George Roche, the head of Hillsdale College, was an early protégé of Leonard Read, the creator of The Foundation for Economic Education. Where did Read pick up this theories? They came from what Roche calls the “historical ash-heap” of Frederic Bastiat, who lived in the French countryside and in Paris in the first half of the nineteenth century.
Doing a book for Read’s Architects of Freedom series in 1973, Roche chose to call it Frederic Bastiat: A Man Alone. The actual fact, however, was that Bastiat had many similarly minded friends. They happened, for the most part, to be free traders in England, such as Cobden and Bright, who brought the free trade idea to France.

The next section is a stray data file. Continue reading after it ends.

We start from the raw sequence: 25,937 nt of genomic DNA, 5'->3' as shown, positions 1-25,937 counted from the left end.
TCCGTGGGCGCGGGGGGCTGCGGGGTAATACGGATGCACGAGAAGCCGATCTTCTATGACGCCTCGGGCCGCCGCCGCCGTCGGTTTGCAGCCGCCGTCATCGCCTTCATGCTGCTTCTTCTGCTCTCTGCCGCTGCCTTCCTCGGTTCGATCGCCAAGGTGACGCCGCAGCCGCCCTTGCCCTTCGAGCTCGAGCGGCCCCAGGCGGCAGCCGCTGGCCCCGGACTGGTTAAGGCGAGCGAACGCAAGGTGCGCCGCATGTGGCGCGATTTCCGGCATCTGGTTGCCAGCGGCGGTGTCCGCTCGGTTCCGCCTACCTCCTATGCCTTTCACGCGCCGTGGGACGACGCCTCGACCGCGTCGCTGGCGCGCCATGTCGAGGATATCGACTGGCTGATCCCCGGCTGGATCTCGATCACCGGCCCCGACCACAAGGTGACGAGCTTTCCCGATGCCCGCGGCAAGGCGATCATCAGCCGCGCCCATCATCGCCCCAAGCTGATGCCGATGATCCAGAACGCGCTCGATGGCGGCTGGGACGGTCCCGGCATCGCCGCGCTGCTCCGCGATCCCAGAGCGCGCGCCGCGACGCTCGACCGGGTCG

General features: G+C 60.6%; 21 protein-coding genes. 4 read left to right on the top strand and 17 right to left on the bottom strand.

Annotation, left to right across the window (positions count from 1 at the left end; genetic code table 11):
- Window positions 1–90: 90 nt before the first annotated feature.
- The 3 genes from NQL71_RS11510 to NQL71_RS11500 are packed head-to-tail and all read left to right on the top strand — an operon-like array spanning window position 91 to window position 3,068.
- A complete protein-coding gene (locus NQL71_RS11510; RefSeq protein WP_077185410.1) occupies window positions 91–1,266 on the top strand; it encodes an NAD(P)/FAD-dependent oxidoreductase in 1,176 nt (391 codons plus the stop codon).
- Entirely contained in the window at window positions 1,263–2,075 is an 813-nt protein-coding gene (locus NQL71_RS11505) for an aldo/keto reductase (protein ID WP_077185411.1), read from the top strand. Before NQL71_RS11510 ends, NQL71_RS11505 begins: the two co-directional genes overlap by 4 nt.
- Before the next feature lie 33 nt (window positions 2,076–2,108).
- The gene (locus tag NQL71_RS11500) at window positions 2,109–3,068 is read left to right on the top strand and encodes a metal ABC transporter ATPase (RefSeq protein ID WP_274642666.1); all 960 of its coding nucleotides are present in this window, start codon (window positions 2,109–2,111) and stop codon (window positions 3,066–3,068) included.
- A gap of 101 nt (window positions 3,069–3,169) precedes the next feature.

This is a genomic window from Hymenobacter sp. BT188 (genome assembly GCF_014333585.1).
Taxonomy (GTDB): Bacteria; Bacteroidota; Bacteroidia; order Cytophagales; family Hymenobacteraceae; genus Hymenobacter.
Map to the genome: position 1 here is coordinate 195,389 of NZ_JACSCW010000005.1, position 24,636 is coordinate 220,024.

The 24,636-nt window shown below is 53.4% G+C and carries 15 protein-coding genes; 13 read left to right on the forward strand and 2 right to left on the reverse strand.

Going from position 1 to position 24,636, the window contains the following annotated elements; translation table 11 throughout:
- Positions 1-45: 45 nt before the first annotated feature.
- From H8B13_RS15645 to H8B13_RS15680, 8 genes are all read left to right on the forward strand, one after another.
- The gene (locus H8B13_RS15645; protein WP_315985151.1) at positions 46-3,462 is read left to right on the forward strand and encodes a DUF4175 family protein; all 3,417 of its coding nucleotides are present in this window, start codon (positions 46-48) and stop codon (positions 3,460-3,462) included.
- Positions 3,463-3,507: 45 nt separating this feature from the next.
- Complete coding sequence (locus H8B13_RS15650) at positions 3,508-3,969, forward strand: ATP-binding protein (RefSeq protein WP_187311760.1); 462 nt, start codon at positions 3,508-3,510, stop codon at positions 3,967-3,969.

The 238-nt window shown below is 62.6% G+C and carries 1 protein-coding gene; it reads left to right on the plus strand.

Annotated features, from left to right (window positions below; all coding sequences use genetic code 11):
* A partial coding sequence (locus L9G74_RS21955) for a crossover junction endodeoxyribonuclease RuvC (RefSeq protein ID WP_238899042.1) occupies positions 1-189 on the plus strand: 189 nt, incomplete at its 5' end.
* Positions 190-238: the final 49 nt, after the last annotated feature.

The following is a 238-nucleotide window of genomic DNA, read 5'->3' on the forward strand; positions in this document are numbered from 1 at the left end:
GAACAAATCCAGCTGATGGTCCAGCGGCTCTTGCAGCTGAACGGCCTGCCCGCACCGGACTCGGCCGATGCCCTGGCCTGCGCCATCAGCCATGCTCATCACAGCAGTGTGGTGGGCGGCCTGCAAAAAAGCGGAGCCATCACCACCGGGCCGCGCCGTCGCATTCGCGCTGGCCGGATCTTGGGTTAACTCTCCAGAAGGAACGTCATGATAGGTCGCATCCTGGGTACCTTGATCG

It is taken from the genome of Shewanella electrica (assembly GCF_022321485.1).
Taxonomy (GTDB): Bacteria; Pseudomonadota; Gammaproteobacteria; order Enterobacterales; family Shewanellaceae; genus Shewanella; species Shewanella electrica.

The original title was rejected for a new edition with the title, Free Markets, Free Men (Hillsdale College Press and The Foundation for Economic Education, 1993, $14.95 paperback), and a good thing, too. That says it all.
In his introduction, Roche justifies the book’s purposes as a reprint: the need to reinform today’s public of one of “the most intrepid explorers” of free market philosophy. Bastiat was trying to tell people that they couldn’t get something for nothing. That, obviously, has to be said again and again.